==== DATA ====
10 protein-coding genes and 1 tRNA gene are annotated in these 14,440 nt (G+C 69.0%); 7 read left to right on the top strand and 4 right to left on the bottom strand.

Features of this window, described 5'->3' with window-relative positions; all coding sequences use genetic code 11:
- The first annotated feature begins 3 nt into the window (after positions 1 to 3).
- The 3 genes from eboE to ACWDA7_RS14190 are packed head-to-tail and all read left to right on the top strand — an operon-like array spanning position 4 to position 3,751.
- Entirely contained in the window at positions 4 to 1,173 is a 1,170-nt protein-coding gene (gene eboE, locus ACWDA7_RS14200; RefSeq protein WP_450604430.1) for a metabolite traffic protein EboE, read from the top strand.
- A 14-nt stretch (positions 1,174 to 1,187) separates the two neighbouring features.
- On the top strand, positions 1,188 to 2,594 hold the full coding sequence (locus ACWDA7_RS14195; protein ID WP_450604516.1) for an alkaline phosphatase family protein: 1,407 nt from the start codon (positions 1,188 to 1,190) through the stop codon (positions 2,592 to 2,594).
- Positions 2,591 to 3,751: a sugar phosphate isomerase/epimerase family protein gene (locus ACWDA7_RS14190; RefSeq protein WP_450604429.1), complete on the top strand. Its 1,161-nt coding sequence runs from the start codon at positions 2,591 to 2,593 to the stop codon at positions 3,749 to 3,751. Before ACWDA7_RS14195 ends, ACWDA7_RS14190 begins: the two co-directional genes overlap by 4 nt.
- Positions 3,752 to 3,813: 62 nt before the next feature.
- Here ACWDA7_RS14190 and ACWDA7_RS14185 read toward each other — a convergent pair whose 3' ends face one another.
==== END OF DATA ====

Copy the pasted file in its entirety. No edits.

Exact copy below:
10 protein-coding genes and 1 tRNA gene are annotated in these 14,440 nt (G+C 69.0%); 7 read left to right on the top strand and 4 right to left on the bottom strand.

Features of this window, described 5'->3' with window-relative positions; all coding sequences use genetic code 11:
- The first annotated feature begins 3 nt into the window (after positions 1 to 3).
- The 3 genes from eboE to ACWDA7_RS14190 are packed head-to-tail and all read left to right on the top strand — an operon-like array spanning position 4 to position 3,751.
- Entirely contained in the window at positions 4 to 1,173 is a 1,170-nt protein-coding gene (gene eboE, locus ACWDA7_RS14200; RefSeq protein WP_450604430.1) for a metabolite traffic protein EboE, read from the top strand.
- A 14-nt stretch (positions 1,174 to 1,187) separates the two neighbouring features.
- On the top strand, positions 1,188 to 2,594 hold the full coding sequence (locus ACWDA7_RS14195; protein ID WP_450604516.1) for an alkaline phosphatase family protein: 1,407 nt from the start codon (positions 1,188 to 1,190) through the stop codon (positions 2,592 to 2,594).
- Positions 2,591 to 3,751: a sugar phosphate isomerase/epimerase family protein gene (locus ACWDA7_RS14190; RefSeq protein WP_450604429.1), complete on the top strand. Its 1,161-nt coding sequence runs from the start codon at positions 2,591 to 2,593 to the stop codon at positions 3,749 to 3,751. Before ACWDA7_RS14195 ends, ACWDA7_RS14190 begins: the two co-directional genes overlap by 4 nt.
- Positions 3,752 to 3,813: 62 nt before the next feature.
- Here ACWDA7_RS14190 and ACWDA7_RS14185 read toward each other — a convergent pair whose 3' ends face one another.